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- J Qin, R Li, +5 authors N Pons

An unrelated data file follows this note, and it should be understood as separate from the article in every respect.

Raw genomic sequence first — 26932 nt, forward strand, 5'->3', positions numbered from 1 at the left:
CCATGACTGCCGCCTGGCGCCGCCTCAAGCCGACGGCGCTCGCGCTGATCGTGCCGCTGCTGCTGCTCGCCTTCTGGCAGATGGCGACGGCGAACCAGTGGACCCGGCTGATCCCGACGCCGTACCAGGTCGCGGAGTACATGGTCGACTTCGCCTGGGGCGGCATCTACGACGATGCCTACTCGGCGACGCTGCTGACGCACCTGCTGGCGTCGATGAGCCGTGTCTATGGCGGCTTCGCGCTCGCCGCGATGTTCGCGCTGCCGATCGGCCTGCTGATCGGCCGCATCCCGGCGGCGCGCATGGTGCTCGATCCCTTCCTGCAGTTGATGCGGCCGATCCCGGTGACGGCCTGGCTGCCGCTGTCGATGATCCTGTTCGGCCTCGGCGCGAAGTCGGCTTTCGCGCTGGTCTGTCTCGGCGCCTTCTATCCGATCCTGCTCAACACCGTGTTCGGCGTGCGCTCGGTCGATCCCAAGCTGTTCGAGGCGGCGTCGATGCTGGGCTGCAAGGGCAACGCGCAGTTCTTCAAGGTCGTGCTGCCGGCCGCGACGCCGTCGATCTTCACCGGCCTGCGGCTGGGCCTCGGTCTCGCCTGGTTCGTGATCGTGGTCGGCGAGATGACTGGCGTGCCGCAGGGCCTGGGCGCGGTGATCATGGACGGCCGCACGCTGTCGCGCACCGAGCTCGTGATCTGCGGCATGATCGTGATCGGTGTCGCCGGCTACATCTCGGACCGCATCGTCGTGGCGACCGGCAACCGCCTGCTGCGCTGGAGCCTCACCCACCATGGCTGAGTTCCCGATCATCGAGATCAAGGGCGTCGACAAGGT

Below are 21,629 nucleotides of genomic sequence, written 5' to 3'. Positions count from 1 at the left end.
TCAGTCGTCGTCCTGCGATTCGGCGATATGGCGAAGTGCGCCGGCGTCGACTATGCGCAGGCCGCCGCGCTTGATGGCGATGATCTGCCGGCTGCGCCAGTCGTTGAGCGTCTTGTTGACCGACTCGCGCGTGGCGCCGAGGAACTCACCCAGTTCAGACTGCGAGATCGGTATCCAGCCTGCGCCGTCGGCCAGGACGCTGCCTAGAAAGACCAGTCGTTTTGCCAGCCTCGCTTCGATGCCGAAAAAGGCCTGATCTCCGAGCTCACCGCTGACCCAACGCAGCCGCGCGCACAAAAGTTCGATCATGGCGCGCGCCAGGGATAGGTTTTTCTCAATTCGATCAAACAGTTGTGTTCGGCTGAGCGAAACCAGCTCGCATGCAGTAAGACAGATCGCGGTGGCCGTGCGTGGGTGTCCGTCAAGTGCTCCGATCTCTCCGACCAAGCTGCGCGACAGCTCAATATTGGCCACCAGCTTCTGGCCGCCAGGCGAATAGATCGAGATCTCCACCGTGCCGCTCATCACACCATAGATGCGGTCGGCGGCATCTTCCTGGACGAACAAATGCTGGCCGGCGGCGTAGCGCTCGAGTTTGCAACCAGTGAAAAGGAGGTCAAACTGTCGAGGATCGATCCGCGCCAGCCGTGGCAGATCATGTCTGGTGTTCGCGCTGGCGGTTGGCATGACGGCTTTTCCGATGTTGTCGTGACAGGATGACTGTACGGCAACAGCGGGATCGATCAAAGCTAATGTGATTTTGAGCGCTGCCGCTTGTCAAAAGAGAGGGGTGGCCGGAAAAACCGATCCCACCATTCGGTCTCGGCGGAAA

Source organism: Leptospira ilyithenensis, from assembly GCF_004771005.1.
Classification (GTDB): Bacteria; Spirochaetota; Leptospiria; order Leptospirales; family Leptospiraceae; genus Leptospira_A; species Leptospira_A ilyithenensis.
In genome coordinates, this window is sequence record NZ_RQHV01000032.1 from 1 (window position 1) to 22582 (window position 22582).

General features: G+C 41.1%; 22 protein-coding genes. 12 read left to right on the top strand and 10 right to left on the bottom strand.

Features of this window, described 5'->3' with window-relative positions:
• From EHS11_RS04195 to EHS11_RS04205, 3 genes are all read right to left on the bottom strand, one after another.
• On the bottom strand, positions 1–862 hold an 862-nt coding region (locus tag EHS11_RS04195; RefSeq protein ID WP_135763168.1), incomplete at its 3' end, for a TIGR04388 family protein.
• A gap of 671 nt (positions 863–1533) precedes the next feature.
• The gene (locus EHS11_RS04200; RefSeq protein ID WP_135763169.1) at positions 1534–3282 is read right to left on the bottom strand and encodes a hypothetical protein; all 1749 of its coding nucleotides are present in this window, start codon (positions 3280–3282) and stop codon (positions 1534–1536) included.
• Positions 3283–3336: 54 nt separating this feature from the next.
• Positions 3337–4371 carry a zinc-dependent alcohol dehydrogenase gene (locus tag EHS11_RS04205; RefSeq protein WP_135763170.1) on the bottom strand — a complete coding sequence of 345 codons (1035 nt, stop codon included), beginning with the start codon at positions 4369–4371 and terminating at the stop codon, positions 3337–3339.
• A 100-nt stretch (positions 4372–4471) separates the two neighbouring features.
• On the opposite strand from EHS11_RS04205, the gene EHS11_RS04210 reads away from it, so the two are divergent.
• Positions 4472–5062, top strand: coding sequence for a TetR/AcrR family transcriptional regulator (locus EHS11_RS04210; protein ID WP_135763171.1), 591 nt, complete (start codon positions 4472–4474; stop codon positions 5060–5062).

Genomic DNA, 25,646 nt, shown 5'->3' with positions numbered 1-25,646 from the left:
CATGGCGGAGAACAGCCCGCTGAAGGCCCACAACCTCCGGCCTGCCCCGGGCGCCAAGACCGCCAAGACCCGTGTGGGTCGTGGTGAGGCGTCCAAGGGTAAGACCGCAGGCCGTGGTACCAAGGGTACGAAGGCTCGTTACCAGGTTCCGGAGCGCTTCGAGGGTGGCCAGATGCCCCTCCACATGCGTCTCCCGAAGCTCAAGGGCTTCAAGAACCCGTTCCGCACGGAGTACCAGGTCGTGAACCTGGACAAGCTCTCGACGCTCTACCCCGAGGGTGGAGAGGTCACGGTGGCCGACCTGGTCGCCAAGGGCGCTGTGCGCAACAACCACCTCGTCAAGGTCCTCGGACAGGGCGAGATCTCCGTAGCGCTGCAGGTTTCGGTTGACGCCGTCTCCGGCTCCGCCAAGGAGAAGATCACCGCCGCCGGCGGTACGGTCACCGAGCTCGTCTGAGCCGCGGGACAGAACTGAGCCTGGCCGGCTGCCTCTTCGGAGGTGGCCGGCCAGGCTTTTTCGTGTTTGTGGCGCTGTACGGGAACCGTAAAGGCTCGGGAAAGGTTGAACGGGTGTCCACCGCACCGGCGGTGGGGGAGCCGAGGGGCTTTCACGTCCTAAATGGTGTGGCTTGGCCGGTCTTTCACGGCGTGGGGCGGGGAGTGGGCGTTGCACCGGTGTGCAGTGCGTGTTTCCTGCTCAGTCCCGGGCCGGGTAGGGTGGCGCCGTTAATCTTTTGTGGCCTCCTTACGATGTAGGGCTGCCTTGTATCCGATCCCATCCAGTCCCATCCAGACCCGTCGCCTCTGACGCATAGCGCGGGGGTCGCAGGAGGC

The species Lactobacillus reuteri has diversified into host-specific lineages, implying a long-term association with different vertebrates. Strains from rodent lineages show specific adaptations to mice, but the processes underlying the evolution of L. reuteri in other hosts remain unknown. We administered three standardized inocula composed of strains from different host-confined lineages to mice, pigs, chickens, and humans. The ecological performance of each strain in the gastrointestinal tract of each host was determined by typing random colonies recovered from fecal samples collected over five consecutive days postadministration. Results revealed that rodent strains were predominant in mice, confirming previous findings of host adaptation. In chickens, poultry strains of the lineage VI (poultry VI) and human isolates from the same lineage (human VI) were recovered at the highest and second highest rates, respectively. Interestingly, human VI strains were virtually undetected in human feces. These findings, together with ancestral state reconstructions, indicate poultry VI and human VI strains share an evolutionary history with chickens. Genomic analysis revealed that poultry VI strains possess a large and variable accessory genome, whereas human VI strains display low genetic diversity and possess genes encoding antibiotic resistance and capsular polysaccharide synthesis, which might have allowed temporal colonization of humans. Experiments in pigs and humans did not provide evidence of host adaptation of L. reuteri to these hosts. Overall, our findings demonstrate host adaptation of L. reuteri to rodents and chickens, supporting a joint evolution of this bacterial species with several vertebrate hosts, although questions remain about its natural history in humans and pigs.IMPORTANCE Gut microbes are often hypothesized to have coevolved with their vertebrate hosts. However, the evidence is sparse and the evolutionary mechanisms have not been identified. We developed and applied an experimental approach to determine host adaptation of L. reuteri to different hosts. Our findings confirmed adaptation to rodents and provided evidence of adaptation to poultry, suggesting that L. reuteri evolved via natural selection in different hosts. By complementing phylogenetic analyses with experimental evidence, this study provides novel information about the mechanisms driving host-microbe coevolution with vertebrates and serve as a basis to inform the application of L. reuteri as a probiotic for different host species.